Thank you for your feedback. I really appreciate it. I have added a paragraph on the normal equation (should be online anytime) and why you might/might not want to use it.
It's always amusing how stats are underappreciated. I was at a career fair the other day talking to a manager at HSBC, he was surprised to know that a stats curriculum includes stochastic calculus...
As a pure mathematician, my experience is that stochastic calculus was only taught to very upper-level undergraduates or graduate students because of its measure theory prerequisite. And given the number of maths majors that graduate without ever having taken a course in measure theory, I would be surprised if many stats majors actually learned stochastic calculus. Unless you guys did what the physicists do and just taught the theorems without going too deeply into the foundations, I guess?
I think that many people don't realize that Statistics is heavily based on probability, so basically anything "stochastic" shouldn't be that far fetched.
At the same time ASA have release their 2019 report about data science and the cross road statistic is at. It's an interesting intersection ML/data science & Statistic is having at this point.
The report also give statistic version of their definition of statistic vs machine learning and what each field emphasize on. I think often people are just really unclear on statistic and ML field because they never sat down to think about the what define each field. It also end up getting political and people being defensive. But I think at least this report give a statistic view point.
e.g., introduction to space-shuttle flying, through flight simulator on a gaming console.
Completely depends on the size of your data set. I would not want to pseudo-invert a design matrix > 1000 samples.
Obviously, any solution you get solves the normal equation so it’s unclear what the parent comment meant by using the normal equation is superior to SGD.
If it’s the gradient, doesn’t it have the real gradient in expectation, so you can run as many iterations to get epsilon precision up to what your machine will support?
I’m not too familiar with CG.
What clues you in that he’s thinking more CG than SGD?
But can take an approach via a set of polynomials orthogonal over the data points on the X axis and then for the coveted coefficients of the fitted polynomial just do orthogonal projections. This approach is much more stable numerically.
If for some reason want to insist on taking the normal equation approach, then maybe do a numerically exact solution of the system of equations and/or matrix inversion: For this, of course, start with rational numbers. Multiply through by powers of 10 until have all whole numbers. Then for sufficiently many single precision prime numbers, solve the equations in the field of integers modulo each of those primes. For multiplicative inverse, that is a special case of the Euclidean greatest common divisor (least common multiple) algorithm. Then for the final answers, multiple precision, use the Chinese remainder theorem.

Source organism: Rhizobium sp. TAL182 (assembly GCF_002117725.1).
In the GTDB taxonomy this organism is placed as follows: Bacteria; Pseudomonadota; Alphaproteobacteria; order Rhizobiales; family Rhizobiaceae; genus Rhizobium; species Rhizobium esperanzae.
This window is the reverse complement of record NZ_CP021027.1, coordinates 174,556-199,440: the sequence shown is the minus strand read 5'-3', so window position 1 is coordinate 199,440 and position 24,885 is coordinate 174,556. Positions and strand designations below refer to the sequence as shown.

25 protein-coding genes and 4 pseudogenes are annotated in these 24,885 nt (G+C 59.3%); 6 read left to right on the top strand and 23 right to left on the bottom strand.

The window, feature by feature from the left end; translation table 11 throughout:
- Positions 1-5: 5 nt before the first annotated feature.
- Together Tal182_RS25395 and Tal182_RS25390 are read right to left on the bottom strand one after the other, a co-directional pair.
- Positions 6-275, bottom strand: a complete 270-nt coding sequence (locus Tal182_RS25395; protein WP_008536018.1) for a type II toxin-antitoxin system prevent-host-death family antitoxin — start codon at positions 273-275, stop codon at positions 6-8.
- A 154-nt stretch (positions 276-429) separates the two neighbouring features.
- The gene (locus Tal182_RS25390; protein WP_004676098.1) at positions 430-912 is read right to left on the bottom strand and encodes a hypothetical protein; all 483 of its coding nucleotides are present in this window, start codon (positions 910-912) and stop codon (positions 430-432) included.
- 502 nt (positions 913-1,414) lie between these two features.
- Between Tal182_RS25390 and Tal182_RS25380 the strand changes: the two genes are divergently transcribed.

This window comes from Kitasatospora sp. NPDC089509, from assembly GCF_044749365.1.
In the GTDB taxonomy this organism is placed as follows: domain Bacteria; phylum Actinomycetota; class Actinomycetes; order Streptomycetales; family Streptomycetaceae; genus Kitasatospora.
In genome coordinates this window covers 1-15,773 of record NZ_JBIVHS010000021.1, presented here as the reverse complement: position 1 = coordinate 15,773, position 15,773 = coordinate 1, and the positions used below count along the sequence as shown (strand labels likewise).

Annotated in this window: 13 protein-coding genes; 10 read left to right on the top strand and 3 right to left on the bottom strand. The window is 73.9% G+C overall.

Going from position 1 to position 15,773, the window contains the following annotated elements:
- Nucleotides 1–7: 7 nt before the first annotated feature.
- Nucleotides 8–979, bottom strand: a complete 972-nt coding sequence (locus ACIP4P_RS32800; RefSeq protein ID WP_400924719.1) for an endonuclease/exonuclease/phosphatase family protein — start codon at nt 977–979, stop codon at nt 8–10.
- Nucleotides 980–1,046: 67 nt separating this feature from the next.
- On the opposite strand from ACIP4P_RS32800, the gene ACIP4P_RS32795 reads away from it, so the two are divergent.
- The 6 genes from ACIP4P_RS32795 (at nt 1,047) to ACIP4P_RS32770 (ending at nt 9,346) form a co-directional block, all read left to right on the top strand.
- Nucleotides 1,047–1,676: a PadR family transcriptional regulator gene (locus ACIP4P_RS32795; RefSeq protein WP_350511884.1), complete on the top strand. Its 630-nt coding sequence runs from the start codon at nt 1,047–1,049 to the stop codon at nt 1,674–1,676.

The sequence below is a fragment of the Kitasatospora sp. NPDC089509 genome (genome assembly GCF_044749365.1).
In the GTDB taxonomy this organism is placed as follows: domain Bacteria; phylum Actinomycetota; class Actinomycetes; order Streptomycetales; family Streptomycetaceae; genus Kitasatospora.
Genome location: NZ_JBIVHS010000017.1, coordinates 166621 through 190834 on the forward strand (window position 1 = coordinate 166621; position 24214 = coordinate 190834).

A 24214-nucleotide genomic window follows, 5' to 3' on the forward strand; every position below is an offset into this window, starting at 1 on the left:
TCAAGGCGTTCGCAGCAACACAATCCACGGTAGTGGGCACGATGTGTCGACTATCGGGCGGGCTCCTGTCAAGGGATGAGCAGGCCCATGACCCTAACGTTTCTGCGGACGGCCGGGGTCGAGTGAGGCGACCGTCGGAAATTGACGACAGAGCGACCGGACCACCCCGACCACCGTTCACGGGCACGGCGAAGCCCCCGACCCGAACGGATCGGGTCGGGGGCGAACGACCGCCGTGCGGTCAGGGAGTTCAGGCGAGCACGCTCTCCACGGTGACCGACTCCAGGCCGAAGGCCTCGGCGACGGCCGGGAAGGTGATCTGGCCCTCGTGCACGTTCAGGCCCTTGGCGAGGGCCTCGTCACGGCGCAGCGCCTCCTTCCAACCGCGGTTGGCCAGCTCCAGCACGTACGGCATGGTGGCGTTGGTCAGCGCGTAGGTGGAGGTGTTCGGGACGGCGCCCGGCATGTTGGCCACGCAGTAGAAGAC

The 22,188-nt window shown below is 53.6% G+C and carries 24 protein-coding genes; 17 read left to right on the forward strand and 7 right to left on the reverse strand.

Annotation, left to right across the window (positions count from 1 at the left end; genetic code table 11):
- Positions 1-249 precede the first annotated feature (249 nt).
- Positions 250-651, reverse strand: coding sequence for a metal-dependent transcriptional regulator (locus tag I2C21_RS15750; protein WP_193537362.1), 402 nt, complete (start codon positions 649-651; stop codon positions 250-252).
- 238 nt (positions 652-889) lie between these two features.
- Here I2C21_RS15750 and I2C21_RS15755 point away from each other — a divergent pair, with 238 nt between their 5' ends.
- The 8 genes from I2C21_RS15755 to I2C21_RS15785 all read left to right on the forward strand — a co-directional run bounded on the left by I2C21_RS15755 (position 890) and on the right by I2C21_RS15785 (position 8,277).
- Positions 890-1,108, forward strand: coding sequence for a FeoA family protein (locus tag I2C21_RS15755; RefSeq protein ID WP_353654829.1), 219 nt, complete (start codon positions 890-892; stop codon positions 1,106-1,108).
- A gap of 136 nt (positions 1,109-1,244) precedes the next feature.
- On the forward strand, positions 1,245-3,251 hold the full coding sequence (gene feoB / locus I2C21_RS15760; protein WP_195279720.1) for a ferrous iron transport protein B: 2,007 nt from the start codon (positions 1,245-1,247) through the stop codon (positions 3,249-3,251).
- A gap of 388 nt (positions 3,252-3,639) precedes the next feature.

For full details, see a paper by M. Newman about 1966 or so in a journal of the US National Bureau of Standards, maybe Solving Equations Exactly.
The main point of Newman's approach is that get exact multiple precision answers where nearly all the arithmetic is standard machine integer arithmetic. For that might need a few lines of assembler.
There is a sometimes useful related point: Even if the normal equations matrix has no inverse, don't give up yet! The normal equations still have a solution, actually infinitely many solutions, and any of those solutions will minimize the sum of the squared errors and give the same fitted values although with different coefficients. If want the coefficients exactly, then can be disappointed. But if really want just the fitted values, are still okay!
When we added the features a new problem emerged: their
ranges are very different from X1 meaning that a small
change in θ2, θ3, θ4 have much bigger imopacts than
changing θ1. This causes problems when we are fitting the
values θ later on.
Because we will be using the hypothesis function many
times in the future it should be very fast. Right now h
can only compute one the prediction for one training
example at a time. We can change that by vectorizing it
Why do you use gradient descent when you can use a closed-form solution to solve the regression? It would be nice to discuss both gradient descent and the closed-form solution.
You cover a lot of topics in this blog post which have a lot of nuance and depth (e.g. random initial weights) that merit whole posts on their own.
You are completely right and I have updated the post. (should be online within a few minutes.)
> You cover a lot of topics in this blog post which have a lot of nuance and depth (e.g. random initial weights) that merit whole posts on their own.
I agree the post is quite long. The reason for that is because I wrote the initial version for Google Code In, a programming competition for high schoolers. It had to cover a list of concepts and I wanted to explain them well instead of just giving a quick introduction so it ended up being quite long.
It would definitely be interesting to write another article on symmetry braking some time.
More intuitive figures can be found e.g. here:
There is a lot involved in framing a problem in a way that it can be solved by a computer...